The air density is not just a function of altitude though; the atmospheric pressure plays a role too; if the pressure is lower, the air is not as dense. Same effect with the temperature; as warm air expands, the air molecules move further apart, creating lighter air, but the reverse is also true as cooler air will create denser air conditions. Finally moisture influences lift as well; as the water content of the air increases, the air becomes less dense, decreasing performance. Increased relative humidity also contributes to that loss of lift.

To illustrate these physical facts, the working crew that day was telling us that while performing a similar work at 11,000 feet elevation at nearby Snowbird, earlier in the week, the weather was so hot and humid that the helicopter had a challenging time carrying some of its loads. At times and when the parts allows it certain elements like the sheave assemblies must be removed from the cross arm that sits on top of a chairlift tower and be replaced later on. In terms of lifting performance, the K-Max cargo hook capacity is rated at 6,000 lb at sea level. At 10,000 feet it’s about 5,163 lb and at 15,000 feet it falls significantly to 4,313 lb.

At the end of August, when the towers will have been manufactured, the helicopter will return to replace the new infrastructure of what will be the new “Mountaineer Express” chairlift. I hope I’ll get to be invited again to shoot the scene and focus on the wonderful choreography between some heavy hardware, a team of skilled craftsmen and a wonderful flying machine…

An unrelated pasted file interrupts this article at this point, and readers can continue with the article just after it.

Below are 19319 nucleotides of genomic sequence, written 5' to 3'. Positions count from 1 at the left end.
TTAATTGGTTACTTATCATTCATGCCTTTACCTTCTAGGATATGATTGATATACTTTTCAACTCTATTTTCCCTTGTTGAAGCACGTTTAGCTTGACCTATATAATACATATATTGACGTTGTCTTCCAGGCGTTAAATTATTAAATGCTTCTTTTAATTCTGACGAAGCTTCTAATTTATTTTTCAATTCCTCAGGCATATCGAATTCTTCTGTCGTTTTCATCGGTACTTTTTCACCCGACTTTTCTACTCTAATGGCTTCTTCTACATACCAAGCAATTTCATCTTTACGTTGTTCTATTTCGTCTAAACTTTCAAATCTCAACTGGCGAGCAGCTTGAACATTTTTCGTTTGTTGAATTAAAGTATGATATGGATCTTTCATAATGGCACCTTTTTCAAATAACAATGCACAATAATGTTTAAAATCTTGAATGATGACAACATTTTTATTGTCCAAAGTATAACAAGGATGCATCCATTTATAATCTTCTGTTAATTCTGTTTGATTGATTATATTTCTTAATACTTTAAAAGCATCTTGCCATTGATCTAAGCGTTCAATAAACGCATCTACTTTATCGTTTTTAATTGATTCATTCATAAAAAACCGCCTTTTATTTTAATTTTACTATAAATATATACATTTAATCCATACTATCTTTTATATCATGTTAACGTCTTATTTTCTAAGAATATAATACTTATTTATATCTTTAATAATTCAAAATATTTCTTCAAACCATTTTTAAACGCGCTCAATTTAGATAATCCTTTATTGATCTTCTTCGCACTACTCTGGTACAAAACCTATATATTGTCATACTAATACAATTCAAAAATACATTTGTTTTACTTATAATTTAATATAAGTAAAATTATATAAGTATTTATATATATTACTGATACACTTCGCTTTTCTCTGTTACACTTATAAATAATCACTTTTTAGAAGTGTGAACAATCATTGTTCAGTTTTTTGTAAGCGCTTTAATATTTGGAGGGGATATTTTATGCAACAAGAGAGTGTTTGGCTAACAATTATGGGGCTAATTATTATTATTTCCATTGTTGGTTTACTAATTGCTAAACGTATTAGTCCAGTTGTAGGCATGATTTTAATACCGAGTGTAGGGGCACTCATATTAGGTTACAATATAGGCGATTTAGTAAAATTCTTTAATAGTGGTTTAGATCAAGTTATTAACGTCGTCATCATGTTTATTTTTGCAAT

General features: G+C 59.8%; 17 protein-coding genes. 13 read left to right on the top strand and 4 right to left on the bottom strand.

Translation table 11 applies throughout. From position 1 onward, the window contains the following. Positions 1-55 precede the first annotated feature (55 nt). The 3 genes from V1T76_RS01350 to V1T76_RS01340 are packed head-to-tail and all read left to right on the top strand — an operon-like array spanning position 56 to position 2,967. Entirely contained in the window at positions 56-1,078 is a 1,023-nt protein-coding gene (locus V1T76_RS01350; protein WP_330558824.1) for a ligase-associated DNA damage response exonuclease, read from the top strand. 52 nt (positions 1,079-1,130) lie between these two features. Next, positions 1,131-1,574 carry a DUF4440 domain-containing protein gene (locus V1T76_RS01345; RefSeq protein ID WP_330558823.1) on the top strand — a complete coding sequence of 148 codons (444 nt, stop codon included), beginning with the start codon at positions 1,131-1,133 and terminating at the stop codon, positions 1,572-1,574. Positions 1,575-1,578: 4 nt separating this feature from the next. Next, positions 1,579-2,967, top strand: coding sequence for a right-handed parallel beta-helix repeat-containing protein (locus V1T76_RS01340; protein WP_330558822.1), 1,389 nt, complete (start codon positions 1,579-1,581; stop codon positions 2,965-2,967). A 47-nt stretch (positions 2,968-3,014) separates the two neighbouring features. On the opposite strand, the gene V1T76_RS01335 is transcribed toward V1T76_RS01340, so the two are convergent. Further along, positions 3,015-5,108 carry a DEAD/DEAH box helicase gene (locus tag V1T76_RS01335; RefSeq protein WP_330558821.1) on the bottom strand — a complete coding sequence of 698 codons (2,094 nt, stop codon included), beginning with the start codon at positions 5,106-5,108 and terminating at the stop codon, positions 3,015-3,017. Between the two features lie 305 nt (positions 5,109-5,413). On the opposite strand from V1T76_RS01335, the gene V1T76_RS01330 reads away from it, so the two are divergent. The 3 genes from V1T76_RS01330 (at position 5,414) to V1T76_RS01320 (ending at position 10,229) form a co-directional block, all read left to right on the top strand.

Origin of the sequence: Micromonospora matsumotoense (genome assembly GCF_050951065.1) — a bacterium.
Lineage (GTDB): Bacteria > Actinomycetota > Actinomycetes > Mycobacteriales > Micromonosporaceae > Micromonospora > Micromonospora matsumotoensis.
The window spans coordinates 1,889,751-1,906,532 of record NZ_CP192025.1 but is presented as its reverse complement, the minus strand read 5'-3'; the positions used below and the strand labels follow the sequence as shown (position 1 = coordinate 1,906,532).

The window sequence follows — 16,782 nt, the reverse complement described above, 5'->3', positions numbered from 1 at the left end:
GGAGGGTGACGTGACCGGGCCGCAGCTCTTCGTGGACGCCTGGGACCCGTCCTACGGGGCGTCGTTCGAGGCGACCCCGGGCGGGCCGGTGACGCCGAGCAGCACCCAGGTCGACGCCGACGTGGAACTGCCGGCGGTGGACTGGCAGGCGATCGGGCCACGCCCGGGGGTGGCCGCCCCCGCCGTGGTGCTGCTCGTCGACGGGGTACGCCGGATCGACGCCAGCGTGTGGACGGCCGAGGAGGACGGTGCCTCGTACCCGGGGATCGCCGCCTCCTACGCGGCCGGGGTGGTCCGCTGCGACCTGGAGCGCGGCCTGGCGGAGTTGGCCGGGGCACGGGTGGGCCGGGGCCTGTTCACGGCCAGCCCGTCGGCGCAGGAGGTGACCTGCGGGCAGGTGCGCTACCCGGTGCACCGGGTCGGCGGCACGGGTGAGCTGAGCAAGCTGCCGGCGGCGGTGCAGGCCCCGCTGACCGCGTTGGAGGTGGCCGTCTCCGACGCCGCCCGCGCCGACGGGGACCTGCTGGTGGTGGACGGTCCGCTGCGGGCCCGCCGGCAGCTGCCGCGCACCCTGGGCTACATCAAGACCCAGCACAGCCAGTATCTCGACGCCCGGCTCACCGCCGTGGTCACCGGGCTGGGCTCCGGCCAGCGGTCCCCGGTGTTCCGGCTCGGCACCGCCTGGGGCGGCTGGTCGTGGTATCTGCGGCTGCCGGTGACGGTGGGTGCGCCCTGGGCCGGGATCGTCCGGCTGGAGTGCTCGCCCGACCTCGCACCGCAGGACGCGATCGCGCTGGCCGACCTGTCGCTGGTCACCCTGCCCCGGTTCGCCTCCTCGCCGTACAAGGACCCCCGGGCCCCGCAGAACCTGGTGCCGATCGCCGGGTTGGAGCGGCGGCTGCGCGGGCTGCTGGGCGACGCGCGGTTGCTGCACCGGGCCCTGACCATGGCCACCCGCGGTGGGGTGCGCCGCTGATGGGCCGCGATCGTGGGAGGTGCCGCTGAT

All Aboard!

If you’re getting ready to board the plane with your kids during the holiday season, and the very thought strikes terror in your soul, let me say this: I feel your pain!

We fly away a few times a year, and recently, when someone asked me how I managed the solo flight with both kids (and one plane change), when we returned home a few days after Ski Dad, I said, simply: I have no memory of it whatsoever. Like childbirth, it meant I would inevitably sign up to do it again.

So, earlier this month, the family headed to Florida (complaint department moment: It was NOT WARM. NOT POOL WEATHER.) and I wondered what the trip would be like. As in, casually wondered, instead of actively worrying. I guess part of it stems from the fact that we do this enough to know that we can only control a very small amount of the action—and the kids’ moods. Also, Little Guy is toilet trained, so less stuff, less EXTRA stuff, etc. I will spare you the story of the “present” that rolled out of a loosened diaper in the boarding lounge onceuponatime.

 Anyway, we packed pretty light, but smart. And it went…WELL!

Here, some airport highlights:

SIT PRETTY We use a Sit-n-Stroll, even though our three-year-old is long past the days of passively hanging in a stroller. (Really, was he ever fond of those days?) Still, it’s novel, we ONLY use it on trips (so it’s appearance is a signal that adventure is in the offing) and this time he was to use it only as his sweet ride between concourses, and also his car seat. He learned the term Gate Check and (quite adorably) wondered if there were other items, such as our RV, that we could gate check, too. Even if you are on your last baby, if you don’t own this piece of gear, buy it before you come out for your vacation. Having a car-seat at the ready for rental cars or even airport shuttles and taxis is a fabulous thing.